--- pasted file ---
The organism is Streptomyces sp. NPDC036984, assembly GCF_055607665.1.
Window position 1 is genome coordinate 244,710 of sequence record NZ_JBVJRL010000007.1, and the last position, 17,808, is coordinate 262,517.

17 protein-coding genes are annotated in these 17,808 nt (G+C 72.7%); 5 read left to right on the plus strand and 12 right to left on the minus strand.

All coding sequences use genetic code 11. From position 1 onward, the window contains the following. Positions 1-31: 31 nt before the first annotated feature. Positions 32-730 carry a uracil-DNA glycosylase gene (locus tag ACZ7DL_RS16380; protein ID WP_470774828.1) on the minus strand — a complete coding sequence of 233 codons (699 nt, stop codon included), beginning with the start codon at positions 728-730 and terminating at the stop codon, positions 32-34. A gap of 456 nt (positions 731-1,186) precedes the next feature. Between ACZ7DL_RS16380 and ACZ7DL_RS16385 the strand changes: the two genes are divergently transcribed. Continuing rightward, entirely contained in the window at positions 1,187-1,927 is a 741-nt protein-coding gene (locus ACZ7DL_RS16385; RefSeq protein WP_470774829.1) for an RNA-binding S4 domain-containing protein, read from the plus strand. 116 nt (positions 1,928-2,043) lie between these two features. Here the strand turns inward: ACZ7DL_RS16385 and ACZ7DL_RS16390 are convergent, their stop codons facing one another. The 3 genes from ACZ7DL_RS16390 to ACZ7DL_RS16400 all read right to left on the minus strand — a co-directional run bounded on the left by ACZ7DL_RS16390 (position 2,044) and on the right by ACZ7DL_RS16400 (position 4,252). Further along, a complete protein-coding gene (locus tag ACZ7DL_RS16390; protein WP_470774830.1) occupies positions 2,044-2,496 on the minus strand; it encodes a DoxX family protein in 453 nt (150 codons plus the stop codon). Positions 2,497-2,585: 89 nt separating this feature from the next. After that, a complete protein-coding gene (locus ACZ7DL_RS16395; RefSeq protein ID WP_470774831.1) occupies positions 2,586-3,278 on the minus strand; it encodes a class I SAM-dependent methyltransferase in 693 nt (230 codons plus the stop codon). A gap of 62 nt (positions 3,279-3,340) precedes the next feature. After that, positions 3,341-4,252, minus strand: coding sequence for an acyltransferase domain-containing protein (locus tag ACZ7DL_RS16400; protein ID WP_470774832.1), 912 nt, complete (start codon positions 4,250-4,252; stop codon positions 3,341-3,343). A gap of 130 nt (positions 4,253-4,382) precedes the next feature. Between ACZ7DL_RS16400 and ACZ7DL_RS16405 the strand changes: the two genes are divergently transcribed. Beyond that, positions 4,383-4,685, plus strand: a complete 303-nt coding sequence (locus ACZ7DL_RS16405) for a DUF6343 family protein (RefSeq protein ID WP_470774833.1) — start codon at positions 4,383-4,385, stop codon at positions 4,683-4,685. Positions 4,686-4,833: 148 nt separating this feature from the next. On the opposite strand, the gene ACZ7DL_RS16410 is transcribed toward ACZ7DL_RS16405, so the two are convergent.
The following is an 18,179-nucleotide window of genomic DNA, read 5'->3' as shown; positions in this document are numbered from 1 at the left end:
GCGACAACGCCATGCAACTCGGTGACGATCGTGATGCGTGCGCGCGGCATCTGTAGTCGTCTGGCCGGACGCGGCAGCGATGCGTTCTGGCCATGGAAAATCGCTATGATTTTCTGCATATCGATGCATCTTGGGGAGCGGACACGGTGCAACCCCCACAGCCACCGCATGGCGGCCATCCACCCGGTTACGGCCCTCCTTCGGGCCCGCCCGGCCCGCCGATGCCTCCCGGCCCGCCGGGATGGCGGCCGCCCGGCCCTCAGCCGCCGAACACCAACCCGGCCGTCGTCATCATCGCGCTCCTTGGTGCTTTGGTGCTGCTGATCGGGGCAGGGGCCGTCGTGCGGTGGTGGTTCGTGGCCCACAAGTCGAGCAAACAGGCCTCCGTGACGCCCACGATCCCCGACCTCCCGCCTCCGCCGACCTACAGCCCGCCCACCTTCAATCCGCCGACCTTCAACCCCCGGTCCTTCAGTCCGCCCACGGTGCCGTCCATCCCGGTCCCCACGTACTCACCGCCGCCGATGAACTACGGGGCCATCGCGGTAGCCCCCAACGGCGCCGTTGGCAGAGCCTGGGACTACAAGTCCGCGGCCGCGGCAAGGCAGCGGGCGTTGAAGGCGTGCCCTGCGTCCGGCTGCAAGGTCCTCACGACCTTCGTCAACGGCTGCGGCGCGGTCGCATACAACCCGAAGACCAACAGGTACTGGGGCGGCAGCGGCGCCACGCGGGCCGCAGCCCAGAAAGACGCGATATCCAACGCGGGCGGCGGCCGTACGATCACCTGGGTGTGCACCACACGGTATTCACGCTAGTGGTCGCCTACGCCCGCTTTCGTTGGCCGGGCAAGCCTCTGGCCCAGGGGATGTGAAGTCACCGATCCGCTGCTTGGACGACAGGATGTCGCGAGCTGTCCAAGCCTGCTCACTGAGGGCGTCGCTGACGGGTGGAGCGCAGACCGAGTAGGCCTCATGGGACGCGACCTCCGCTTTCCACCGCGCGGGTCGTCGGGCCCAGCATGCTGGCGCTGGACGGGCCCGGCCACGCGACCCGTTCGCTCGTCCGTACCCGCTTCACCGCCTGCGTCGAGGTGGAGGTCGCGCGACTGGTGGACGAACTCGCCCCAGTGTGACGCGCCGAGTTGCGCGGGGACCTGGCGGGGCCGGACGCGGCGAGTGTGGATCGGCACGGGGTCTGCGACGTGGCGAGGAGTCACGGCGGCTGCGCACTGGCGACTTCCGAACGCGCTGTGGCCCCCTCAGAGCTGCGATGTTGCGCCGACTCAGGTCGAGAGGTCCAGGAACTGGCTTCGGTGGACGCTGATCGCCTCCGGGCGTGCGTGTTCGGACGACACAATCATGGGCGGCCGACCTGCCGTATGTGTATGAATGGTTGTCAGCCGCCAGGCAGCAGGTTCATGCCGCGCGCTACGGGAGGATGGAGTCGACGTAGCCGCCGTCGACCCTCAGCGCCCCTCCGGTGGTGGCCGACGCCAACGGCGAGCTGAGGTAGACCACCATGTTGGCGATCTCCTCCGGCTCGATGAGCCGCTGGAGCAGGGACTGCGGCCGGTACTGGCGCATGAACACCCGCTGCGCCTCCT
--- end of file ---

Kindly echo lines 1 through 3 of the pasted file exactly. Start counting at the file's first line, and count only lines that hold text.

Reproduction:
The organism is Streptomyces sp. NPDC036984, assembly GCF_055607665.1.
Window position 1 is genome coordinate 244,710 of sequence record NZ_JBVJRL010000007.1, and the last position, 17,808, is coordinate 262,517.

17 protein-coding genes are annotated in these 17,808 nt (G+C 72.7%); 5 read left to right on the plus strand and 12 right to left on the minus strand.